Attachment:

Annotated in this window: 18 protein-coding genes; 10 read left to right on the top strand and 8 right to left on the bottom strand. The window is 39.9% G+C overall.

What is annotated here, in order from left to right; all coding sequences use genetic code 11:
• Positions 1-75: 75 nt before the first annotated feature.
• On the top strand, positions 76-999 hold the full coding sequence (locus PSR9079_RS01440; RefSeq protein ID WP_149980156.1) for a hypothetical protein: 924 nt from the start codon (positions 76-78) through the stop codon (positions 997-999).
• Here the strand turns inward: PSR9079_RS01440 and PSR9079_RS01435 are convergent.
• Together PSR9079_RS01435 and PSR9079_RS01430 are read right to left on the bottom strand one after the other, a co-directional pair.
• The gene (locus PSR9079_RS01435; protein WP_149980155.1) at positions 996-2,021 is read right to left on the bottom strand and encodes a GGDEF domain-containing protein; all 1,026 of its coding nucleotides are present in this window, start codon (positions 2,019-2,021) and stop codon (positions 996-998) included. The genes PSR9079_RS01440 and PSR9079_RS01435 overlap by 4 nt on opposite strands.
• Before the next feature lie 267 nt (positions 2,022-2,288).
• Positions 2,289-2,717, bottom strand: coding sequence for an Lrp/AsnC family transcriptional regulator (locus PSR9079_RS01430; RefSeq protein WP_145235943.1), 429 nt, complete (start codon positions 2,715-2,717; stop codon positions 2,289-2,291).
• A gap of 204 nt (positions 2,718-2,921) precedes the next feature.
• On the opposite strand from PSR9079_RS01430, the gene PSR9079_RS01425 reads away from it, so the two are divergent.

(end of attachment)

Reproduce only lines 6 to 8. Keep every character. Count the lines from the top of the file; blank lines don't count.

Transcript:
• Together PSR9079_RS01435 and PSR9079_RS01430 are read right to left on the bottom strand one after the other, a co-directional pair.
• The gene (locus PSR9079_RS01435; protein WP_149980155.1) at positions 996-2,021 is read right to left on the bottom strand and encodes a GGDEF domain-containing protein; all 1,026 of its coding nucleotides are present in this window, start codon (positions 2,019-2,021) and stop codon (positions 996-998) included. The genes PSR9079_RS01440 and PSR9079_RS01435 overlap by 4 nt on opposite strands.
• Before the next feature lie 267 nt (positions 2,022-2,288).